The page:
This question is purely out of curiosity. Brought up in a recent discussion for a question here, I've often wondered why the context manager (
Close the file. A closed file cannot be read or written any more. Any operation which requires that the file be open will raise a ValueError after the file has been closed. Calling close() more than once is allowed.
with is just wrong. This behaviour has been in Python forever and thus it's worth keeping it for backward compatibility.
Because it would serve no purpose to raise an exception. If you have an actual bug in your code where you might close the file before finishing using it, you'll get an exception when using the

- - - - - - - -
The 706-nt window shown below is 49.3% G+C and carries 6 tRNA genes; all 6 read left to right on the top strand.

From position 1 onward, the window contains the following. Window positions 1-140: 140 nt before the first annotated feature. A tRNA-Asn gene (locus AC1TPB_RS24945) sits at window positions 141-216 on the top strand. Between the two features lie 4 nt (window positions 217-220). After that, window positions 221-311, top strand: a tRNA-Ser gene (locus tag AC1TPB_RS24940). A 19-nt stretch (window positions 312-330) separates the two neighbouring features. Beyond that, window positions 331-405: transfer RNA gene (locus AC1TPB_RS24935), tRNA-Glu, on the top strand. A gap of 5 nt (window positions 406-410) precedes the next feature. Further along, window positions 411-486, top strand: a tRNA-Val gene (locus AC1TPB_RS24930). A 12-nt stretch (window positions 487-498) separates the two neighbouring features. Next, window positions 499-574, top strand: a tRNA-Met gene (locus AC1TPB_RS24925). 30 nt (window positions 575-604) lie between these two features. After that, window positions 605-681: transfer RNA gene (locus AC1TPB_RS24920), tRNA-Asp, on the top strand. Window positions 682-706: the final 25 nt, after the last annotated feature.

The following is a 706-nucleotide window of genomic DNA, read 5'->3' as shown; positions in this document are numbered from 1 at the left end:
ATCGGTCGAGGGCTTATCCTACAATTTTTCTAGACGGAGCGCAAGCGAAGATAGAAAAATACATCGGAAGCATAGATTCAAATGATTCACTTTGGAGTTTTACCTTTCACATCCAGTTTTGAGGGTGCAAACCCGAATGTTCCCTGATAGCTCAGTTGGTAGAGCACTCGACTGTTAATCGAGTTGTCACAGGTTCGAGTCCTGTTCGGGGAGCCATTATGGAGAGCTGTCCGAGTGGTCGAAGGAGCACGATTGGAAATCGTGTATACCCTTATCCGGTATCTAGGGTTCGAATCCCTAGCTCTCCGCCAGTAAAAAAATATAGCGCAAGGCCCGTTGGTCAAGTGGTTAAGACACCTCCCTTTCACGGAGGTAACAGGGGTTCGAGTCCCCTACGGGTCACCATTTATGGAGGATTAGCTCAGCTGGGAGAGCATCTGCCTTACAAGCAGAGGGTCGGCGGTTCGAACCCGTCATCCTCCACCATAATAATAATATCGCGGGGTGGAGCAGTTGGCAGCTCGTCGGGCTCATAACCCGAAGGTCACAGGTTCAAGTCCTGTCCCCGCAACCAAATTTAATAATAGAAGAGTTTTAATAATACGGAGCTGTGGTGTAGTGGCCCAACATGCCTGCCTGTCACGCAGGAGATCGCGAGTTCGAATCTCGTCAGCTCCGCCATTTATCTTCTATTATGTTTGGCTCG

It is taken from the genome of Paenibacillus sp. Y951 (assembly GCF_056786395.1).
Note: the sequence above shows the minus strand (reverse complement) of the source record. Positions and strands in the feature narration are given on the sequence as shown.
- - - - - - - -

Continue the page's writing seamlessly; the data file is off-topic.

write operations anyway, and thus you'll never reach the second call to
Allowing this will rarely make the code easier to write avoiding adding lots of
if not the_file.isclosed(): the_file.close().
The BDFL designed the file objects in that way and we are stuck with that behaviour since there's no strong reason to change it.